Keeping Your Aquarium Alive During a Hardware Failure
I heard a story about a guy who manufactures and maintains custom marine aquariums. He is a bit of a wise guy. When customers ask him about guarantees he always replies “I guarantee that one day your aquarium is going to fail!” He wants his customers to have in the back of their mind that someday, their aquarium is going to have some kind of “unfortunate event” and not to be surprised. Imagine buying a new car and having the salesperson tell you “When there is a recall we will send you a notice.” On the surface it might seem like a foolish thing to do. But in truth, as every aquarium owner knows, sooner or later something is going to “go wrong” with your aquarium. Marine aquarists are particularly fearful when they have an issue with their fish or reef tank. This Survival Guide is based on walking aquarists through hundreds of real-life situations. It will help you be ready in case something breaks on your aquarium, usually when you least expect it.
Aquarium Heater Failure
If an aquarium heater fails by staying in heat mode, unplug it immediately. Once it cools, discard it. It cannot be trusted to work properly. If the water became very warm over an extended time, it probably killed fish and invertebrates. Remove dead livestock immediately to reduce decay in the aquarium. The aquarium will cool down once the heater is unplugged. Be sure to monitor ammonia and nitrite over the next few days. Make water changes if the tests show positive results. If your aquarium heater is defective and won’t heat the water, it should be replaced. The electrical components have failed and cannot be trusted. I suggest having a back-up heater on hand in case the main heater fails. Some aquarists use two heaters in their tank, while others just have a spare on the shelf in case they need it.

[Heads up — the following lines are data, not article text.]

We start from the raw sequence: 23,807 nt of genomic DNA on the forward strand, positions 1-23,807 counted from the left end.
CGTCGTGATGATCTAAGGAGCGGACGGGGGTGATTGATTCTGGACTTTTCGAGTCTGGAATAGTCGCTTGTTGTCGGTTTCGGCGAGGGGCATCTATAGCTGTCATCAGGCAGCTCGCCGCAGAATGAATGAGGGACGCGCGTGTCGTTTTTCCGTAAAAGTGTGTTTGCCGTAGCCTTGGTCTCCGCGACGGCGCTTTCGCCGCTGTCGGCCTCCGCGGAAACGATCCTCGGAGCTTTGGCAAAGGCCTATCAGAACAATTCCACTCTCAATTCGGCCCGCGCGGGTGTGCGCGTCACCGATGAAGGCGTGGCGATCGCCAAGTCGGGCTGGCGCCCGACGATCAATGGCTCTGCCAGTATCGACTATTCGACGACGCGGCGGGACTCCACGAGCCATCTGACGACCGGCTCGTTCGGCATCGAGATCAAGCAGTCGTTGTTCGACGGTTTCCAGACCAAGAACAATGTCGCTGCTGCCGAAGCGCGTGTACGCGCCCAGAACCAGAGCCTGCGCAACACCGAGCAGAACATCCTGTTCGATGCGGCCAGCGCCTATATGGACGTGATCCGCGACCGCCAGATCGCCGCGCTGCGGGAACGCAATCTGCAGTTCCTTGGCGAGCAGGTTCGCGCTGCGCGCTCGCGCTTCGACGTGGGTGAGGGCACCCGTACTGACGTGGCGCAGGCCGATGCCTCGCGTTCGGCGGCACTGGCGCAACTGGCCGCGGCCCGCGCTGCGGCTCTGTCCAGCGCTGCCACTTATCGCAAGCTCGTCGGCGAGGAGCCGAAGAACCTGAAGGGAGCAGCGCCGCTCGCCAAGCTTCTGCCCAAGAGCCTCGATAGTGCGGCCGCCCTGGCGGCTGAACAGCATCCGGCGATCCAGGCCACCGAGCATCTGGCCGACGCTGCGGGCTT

Aquarium Filter and Pump Failure
Ideally, we all should have a spare filter or water pump in case of failure. Large public aquariums and research laboratories always have spare pumps in case of emergency. You may not have the funds to buy a duplicate filtration system or pump for your marine aquarium. In many cases, a broken filter does not spell death to the aquarium. If your filtration system shuts down, the quick fix is to provide aeration and circulation to keep the fish and invertebrates alive. Depending on the size of the aquarium, all you may need is an air pump and an air stone. You could also place a small power filter on the tank until the main filter is repaired. In survival mode, your aquarium does not need activated carbon or particulate filtration. Just keep the water aerated and circulating.
Aquarium Lighting Failure
Although rare, I’ve seen catastrophic reef lighting malfunctions. Most of the time it is a power switch or ballast problem. I feel today’s modern LED light fixtures are simpler and more dependable. But any electro-mechanical device can break down. So what to do if the light don’t shine? If you are using a timer, make sure it is working properly and the settings are correct. Bypass the timer to see if the light works at all. If not, do not panic. Marine fish do not need light to survive. Reef aquarists report that their tanks survived total darkness for nine days, during a time of emergency. Obviously, this is not ideal but there is no need to miss work while driving around in a panic, looking for a new light fixture. You have time to call the manufacturer and troubleshoot the light. If you need a new fixture, there is time to research and shop for what you need. If you have a spare aquarium light, temporarily place it over your saltwater aquarium until the new light is purchased. This is not a true emergency.